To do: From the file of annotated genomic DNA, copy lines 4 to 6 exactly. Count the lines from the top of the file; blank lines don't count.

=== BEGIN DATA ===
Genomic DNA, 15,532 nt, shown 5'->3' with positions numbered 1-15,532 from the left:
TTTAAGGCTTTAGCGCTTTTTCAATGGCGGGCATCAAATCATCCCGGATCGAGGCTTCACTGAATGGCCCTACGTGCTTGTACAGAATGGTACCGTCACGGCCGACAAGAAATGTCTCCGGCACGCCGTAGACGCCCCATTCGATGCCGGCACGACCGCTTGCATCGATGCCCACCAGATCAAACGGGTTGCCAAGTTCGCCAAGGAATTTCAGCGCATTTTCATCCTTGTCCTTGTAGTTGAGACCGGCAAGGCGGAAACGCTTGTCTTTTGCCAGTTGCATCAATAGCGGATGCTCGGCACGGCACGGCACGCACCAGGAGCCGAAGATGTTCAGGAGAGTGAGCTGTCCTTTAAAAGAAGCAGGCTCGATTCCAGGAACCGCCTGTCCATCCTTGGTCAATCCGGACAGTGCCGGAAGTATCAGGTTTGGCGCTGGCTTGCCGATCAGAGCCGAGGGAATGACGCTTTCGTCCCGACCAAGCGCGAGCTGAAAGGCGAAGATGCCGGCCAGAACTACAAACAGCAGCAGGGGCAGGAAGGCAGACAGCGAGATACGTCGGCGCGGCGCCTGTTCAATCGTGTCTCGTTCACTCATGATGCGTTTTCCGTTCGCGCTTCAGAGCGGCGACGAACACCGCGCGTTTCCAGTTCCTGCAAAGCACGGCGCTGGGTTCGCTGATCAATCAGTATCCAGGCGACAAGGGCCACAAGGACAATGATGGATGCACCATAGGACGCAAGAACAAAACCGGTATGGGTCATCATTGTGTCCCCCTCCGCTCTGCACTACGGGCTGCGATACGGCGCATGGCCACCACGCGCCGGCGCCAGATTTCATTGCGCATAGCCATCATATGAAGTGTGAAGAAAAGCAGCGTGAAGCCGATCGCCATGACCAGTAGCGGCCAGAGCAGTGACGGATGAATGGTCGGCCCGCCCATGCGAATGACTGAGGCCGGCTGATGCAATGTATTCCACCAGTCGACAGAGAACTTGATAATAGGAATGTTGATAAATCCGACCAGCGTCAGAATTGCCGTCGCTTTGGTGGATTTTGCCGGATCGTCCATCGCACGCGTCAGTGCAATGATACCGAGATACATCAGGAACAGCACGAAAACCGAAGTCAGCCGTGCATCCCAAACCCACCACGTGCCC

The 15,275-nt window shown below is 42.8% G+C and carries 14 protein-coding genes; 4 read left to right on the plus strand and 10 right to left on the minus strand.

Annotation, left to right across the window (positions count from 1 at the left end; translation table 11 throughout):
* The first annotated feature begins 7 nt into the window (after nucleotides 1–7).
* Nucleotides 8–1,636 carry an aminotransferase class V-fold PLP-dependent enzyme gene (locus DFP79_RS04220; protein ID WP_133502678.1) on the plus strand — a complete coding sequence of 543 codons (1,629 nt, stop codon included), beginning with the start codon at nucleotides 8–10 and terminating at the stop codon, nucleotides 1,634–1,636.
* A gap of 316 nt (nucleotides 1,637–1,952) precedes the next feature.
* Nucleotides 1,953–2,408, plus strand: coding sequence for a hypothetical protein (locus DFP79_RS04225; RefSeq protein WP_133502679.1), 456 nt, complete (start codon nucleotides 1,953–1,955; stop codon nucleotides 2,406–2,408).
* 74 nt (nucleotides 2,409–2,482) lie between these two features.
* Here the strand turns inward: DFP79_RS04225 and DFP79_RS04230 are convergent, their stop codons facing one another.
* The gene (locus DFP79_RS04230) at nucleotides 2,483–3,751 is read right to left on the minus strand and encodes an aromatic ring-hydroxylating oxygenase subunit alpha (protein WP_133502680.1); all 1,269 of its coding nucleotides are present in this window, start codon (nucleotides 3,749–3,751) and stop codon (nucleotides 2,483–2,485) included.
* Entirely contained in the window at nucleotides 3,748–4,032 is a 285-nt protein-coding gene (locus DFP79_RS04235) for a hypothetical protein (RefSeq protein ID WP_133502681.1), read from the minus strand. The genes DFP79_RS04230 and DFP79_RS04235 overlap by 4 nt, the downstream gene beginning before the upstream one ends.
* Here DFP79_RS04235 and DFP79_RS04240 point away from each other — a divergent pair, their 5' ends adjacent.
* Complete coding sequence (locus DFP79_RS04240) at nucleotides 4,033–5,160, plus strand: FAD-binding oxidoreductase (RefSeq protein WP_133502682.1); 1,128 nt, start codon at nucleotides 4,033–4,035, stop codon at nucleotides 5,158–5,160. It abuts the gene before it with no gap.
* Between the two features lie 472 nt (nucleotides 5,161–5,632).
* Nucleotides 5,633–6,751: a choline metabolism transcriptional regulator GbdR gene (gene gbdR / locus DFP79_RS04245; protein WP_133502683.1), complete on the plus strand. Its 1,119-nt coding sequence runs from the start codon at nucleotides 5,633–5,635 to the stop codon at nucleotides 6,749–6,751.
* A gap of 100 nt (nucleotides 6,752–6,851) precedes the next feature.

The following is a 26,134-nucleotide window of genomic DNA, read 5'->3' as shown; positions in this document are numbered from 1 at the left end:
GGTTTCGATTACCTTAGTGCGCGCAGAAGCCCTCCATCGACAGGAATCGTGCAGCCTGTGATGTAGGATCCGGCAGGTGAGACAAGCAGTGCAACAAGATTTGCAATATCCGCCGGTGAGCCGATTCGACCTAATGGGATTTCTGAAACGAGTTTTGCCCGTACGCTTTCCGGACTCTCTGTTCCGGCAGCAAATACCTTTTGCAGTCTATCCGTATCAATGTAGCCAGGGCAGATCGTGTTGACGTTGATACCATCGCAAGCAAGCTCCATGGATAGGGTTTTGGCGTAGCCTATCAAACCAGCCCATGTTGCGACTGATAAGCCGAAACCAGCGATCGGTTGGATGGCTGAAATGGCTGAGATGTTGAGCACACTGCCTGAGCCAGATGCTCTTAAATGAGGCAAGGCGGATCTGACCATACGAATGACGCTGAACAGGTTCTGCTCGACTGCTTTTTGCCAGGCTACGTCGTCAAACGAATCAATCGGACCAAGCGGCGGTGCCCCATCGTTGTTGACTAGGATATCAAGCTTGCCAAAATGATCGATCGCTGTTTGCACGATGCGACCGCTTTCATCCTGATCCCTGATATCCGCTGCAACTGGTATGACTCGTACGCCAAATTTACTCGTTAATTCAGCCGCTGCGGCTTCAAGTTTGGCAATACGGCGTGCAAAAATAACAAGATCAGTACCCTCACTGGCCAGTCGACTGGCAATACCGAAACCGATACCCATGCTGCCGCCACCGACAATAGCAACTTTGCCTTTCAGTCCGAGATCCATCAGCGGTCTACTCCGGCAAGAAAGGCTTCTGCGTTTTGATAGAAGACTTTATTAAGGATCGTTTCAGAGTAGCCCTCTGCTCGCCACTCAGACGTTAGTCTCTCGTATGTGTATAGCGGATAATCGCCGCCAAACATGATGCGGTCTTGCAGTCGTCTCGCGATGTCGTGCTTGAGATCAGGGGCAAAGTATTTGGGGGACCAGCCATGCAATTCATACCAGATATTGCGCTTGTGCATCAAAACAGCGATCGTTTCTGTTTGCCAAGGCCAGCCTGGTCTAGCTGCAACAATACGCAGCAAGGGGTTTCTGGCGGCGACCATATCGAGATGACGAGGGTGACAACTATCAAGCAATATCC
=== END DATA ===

Annotation, left to right across the window (positions count from 1 at the left end; translation table 11 throughout):
* The first annotated feature begins 7 nt into the window (after nucleotides 1–7).
* Nucleotides 8–1,636 carry an aminotransferase class V-fold PLP-dependent enzyme gene (locus DFP79_RS04220; protein ID WP_133502678.1) on the plus strand — a complete coding sequence of 543 codons (1,629 nt, stop codon included), beginning with the start codon at nucleotides 8–10 and terminating at the stop codon, nucleotides 1,634–1,636.